LIVINGSTON, N.J. (CBSNewYork) — A sizable crowd gathered at a synagogue in Livingston, New Jersey Sunday to hear survivors of the Parkland, Florida school massacre speak.
As WCBS 880’s Ethan Harp reported, Marjory Stoneman Douglas High School students David Hogg, Ryan Deitsch, and Matthew Deitsch were among those who took part in a rally at Temple B’nai Abraham in support of what they call common sense gun legislation.
As CBS2’s Hazel Sanchez reported, it was standing room only at the temple Sunday as hundreds gathered for the rally. The survivors got a standing ovation as they came up to speak.
On Valentine’s Day, authorities say Nikolas Cruz, 19, walked into the school and opened fire – leaving 17 people – including 14 students – dead.
Since then, several surviving students have been leading the charge to encourage legislators to pass tougher gun laws across the country.
In Livingston, local students penned messages of support on a large banner that will first be delivered to the high school as the students return to class for the first time since the deadly shooting.
At the event, Hogg encouraged everyone – students and parents alike – to voice their concerns about gun laws so as to protect all lives.
“We have to remain educated, we have to stay awake, and we have to never, ever fall asleep and become neglectful of what our democracy is, because when we do that — when we forget why we have to get out and vote — these children’s lives are taken,” Hogg said. “But we’re not going to let that happen. We’re going to take this to midterm; take this across the nation and across the world, because our future is too important.”
When asked if he was ready to return to school after what he and his classmates had been through, Hogg said: “I don’t think anybody is, honestly, especially when no legislation has been passed to help these kids prevent something like this from happening.”
Meanwhile, Ryan Deitsch slammed President Donald Trump’s criticism of the school resource officer who stayed outside during the attack, focusing his attention instead of murdered football coach and security officer Aaron Feis.
“He ran towards the shots being fired and he put his body in the way of bullets to save students,” Ryan Deitsch said. “If that doesn’t tell you that security officers care about their students, I don’t know what tells you that they care about their students.”
Ryan Dietsch also vouched for the power of the students’ advocacy efforts.
“I’m a busboy. Two weeks before this. I was at Runyons Restaurant picking up dishes; folding napkins, and now I’m here being compared to the freedom riders,” he said. “I’m very glad to see that we are at this point when we can cause just as much change or we can shake society.”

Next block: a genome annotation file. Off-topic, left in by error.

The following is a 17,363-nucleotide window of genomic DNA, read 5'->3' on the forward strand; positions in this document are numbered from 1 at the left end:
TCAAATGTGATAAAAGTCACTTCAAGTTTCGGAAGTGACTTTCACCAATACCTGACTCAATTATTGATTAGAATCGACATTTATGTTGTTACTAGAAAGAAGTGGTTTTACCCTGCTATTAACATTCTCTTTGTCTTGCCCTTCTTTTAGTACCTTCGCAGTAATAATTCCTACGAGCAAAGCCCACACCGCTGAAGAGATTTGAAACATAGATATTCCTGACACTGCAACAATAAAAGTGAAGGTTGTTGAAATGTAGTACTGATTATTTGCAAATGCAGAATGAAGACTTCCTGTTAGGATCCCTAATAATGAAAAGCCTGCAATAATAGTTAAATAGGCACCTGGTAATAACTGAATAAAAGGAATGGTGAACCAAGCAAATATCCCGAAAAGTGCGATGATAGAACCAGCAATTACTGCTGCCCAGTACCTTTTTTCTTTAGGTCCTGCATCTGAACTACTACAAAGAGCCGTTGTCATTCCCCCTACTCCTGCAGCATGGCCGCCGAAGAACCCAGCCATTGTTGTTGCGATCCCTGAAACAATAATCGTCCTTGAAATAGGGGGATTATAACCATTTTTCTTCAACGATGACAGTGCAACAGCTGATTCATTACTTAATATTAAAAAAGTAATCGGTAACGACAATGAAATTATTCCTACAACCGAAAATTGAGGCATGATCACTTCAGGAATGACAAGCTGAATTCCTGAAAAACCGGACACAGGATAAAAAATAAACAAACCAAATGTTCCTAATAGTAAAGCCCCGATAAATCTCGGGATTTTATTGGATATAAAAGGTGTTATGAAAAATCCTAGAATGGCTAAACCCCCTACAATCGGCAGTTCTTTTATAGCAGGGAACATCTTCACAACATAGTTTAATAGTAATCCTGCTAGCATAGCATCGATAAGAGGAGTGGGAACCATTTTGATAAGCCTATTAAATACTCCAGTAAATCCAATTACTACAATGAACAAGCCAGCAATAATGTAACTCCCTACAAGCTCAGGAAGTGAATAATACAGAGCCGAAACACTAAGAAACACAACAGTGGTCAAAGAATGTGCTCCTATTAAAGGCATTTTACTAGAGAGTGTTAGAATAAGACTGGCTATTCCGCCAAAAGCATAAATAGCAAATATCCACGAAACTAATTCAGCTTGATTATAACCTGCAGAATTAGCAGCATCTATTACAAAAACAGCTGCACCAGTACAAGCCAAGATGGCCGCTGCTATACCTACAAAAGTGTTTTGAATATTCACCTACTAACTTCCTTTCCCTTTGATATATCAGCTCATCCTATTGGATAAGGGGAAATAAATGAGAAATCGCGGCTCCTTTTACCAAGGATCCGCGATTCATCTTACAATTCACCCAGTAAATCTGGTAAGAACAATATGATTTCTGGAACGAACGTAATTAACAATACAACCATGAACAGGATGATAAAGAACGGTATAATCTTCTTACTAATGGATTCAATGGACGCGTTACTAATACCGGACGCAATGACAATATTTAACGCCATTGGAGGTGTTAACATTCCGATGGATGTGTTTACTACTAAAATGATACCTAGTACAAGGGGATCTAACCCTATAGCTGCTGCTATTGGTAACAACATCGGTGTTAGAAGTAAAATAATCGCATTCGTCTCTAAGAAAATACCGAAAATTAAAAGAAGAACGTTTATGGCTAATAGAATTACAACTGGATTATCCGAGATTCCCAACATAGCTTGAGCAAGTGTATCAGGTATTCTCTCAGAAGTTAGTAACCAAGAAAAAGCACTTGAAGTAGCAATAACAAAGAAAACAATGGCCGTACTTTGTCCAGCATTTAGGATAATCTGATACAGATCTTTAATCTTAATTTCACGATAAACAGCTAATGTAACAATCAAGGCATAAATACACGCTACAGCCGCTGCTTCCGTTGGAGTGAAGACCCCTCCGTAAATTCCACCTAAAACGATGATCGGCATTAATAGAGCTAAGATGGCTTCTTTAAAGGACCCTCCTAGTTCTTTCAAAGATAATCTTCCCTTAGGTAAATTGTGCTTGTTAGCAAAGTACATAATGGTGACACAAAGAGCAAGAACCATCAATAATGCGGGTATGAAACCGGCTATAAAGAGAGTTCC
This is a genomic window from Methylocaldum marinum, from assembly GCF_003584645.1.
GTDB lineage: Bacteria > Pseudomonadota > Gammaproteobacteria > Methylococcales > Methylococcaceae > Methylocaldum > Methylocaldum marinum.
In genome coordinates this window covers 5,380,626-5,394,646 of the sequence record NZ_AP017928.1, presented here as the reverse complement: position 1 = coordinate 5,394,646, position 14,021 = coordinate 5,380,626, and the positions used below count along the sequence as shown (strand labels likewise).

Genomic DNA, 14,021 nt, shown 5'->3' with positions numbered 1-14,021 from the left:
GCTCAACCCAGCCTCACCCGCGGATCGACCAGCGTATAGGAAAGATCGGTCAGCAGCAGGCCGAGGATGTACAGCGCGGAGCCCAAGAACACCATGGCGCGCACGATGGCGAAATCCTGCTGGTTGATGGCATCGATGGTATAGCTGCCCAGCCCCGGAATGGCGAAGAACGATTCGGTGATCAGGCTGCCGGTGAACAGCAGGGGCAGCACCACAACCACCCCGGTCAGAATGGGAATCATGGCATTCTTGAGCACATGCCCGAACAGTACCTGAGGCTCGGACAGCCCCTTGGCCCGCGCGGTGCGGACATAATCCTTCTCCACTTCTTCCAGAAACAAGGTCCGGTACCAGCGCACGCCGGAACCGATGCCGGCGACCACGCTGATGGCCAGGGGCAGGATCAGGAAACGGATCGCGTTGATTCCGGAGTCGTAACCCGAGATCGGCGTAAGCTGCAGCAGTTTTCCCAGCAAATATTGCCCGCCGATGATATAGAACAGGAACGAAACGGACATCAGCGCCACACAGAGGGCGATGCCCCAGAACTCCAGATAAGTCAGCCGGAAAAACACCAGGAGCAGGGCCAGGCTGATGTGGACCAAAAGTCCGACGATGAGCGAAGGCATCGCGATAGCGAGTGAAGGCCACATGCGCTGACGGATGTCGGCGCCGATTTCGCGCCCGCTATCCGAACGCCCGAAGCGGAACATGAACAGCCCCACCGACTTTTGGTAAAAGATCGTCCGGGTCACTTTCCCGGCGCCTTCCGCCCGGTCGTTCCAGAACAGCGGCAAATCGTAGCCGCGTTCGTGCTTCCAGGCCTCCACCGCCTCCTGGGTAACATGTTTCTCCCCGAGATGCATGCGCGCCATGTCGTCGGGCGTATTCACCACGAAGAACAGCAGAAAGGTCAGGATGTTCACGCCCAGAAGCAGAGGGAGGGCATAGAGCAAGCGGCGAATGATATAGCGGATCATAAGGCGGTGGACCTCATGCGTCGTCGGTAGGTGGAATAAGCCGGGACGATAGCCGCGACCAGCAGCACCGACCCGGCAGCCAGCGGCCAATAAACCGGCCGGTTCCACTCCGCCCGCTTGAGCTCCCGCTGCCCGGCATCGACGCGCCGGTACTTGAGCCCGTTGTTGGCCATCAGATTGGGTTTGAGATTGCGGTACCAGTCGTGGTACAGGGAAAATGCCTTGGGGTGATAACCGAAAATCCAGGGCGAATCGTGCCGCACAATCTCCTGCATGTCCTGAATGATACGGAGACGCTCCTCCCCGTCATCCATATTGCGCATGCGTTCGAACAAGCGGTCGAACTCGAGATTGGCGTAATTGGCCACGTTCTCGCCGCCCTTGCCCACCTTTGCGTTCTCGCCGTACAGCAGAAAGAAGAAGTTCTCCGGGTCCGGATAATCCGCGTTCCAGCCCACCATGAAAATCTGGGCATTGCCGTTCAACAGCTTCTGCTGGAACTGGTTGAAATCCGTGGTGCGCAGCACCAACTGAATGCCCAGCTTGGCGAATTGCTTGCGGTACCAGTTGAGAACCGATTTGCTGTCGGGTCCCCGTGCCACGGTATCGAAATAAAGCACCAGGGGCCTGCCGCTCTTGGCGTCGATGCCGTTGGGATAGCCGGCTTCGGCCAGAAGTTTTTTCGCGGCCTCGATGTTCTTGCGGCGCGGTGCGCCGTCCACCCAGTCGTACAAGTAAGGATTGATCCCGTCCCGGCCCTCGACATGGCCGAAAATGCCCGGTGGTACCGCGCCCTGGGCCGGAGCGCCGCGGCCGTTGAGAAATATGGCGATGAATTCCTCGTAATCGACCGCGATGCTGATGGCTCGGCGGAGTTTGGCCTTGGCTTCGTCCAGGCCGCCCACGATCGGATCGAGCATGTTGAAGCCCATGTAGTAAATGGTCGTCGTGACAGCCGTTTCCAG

Also present was Harris Jaffe, 16, who was born in Livingston but is now a sophomore at Stoneman Douglas. He said he stepped out of his classroom to hear gunshots.
“Stoneman Douglas doesn’t want to be known as the last school they got shot up,” Jaffe said. “We want to be known as the last school that ever got shot up.”
Several local New Jersey students attended the event, including Lauren Platmann, who brought a sign reading, “Sacrifice guns, not lives – enough is enough.” It was just part of her message to the victims and to the nation.
“That we are with them and we support them, and that this should not happen to anyone. It shouldn’t happen to them, and it shouldn’t happen to anyone else, and we stand here firm and support that message,” Platmann said.
Platmann attended the event with her mother and a friend.
Isabella Yurman of Livingston added: “As Generation Z what kind of the last hope almost. And like I’m only one person, but like since all these people are coming together that makes such a huge difference. And like the smallest of words are going to be the biggest leaps.”
U.S. Sen. Robert Menendez (D-New Jersey) was also among the speakers.
“They are driven,” Menendez said of the students. “I can see it in their eyes.” He held up a high-capacity magazine bill he plans to reintroduce in Congress.
The students’ determination to spark change has inspired generations young and old to take action.
“We’re all going to have to be involved, because if we’re just going to have the speakers here and say, ‘Wasn’t this terrific? And. ‘It meant something to me,’ it’s not going to happen,” said parent Ross Arnel.
Security was tight at the event, and the Department of Homeland Security was helping local police.
The students will now take their crusade to Washington, D.C. on March 24, where they will lead thousands of students from all across the country in what they call, “A March of Our Lives.”
The event sponsors included the group Moms Demand Action.